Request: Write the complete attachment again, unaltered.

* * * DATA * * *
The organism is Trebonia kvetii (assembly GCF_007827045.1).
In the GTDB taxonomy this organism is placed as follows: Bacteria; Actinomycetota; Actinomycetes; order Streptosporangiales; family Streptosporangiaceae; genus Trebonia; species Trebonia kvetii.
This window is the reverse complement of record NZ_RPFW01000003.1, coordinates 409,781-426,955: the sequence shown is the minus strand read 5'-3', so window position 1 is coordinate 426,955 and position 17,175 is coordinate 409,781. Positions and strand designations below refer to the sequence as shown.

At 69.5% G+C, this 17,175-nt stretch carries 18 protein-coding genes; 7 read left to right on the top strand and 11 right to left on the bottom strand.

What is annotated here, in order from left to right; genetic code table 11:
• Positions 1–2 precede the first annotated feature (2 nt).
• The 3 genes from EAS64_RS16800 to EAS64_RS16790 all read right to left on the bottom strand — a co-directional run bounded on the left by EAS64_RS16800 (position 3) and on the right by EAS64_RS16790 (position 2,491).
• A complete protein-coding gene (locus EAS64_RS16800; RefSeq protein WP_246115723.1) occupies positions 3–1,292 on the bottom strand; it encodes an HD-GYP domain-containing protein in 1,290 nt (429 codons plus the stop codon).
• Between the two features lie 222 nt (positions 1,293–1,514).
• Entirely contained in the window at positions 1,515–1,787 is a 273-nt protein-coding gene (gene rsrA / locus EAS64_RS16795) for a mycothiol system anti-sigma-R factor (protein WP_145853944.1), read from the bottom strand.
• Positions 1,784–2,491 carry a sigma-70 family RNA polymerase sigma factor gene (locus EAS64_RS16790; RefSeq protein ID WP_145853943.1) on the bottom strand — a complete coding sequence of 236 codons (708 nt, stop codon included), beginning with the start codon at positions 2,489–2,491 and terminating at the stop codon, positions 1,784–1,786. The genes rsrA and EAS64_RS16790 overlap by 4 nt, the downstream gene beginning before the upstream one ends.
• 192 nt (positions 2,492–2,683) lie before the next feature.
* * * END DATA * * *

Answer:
The organism is Trebonia kvetii (assembly GCF_007827045.1).
In the GTDB taxonomy this organism is placed as follows: Bacteria; Actinomycetota; Actinomycetes; order Streptosporangiales; family Streptosporangiaceae; genus Trebonia; species Trebonia kvetii.
This window is the reverse complement of record NZ_RPFW01000003.1, coordinates 409,781-426,955: the sequence shown is the minus strand read 5'-3', so window position 1 is coordinate 426,955 and position 17,175 is coordinate 409,781. Positions and strand designations below refer to the sequence as shown.

At 69.5% G+C, this 17,175-nt stretch carries 18 protein-coding genes; 7 read left to right on the top strand and 11 right to left on the bottom strand.

What is annotated here, in order from left to right; genetic code table 11:
• Positions 1–2 precede the first annotated feature (2 nt).
• The 3 genes from EAS64_RS16800 to EAS64_RS16790 all read right to left on the bottom strand — a co-directional run bounded on the left by EAS64_RS16800 (position 3) and on the right by EAS64_RS16790 (position 2,491).
• A complete protein-coding gene (locus EAS64_RS16800; RefSeq protein WP_246115723.1) occupies positions 3–1,292 on the bottom strand; it encodes an HD-GYP domain-containing protein in 1,290 nt (429 codons plus the stop codon).
• Between the two features lie 222 nt (positions 1,293–1,514).
• Entirely contained in the window at positions 1,515–1,787 is a 273-nt protein-coding gene (gene rsrA / locus EAS64_RS16795) for a mycothiol system anti-sigma-R factor (protein WP_145853944.1), read from the bottom strand.
• Positions 1,784–2,491 carry a sigma-70 family RNA polymerase sigma factor gene (locus EAS64_RS16790; RefSeq protein ID WP_145853943.1) on the bottom strand — a complete coding sequence of 236 codons (708 nt, stop codon included), beginning with the start codon at positions 2,489–2,491 and terminating at the stop codon, positions 1,784–1,786. The genes rsrA and EAS64_RS16790 overlap by 4 nt, the downstream gene beginning before the upstream one ends.
• 192 nt (positions 2,492–2,683) lie before the next feature.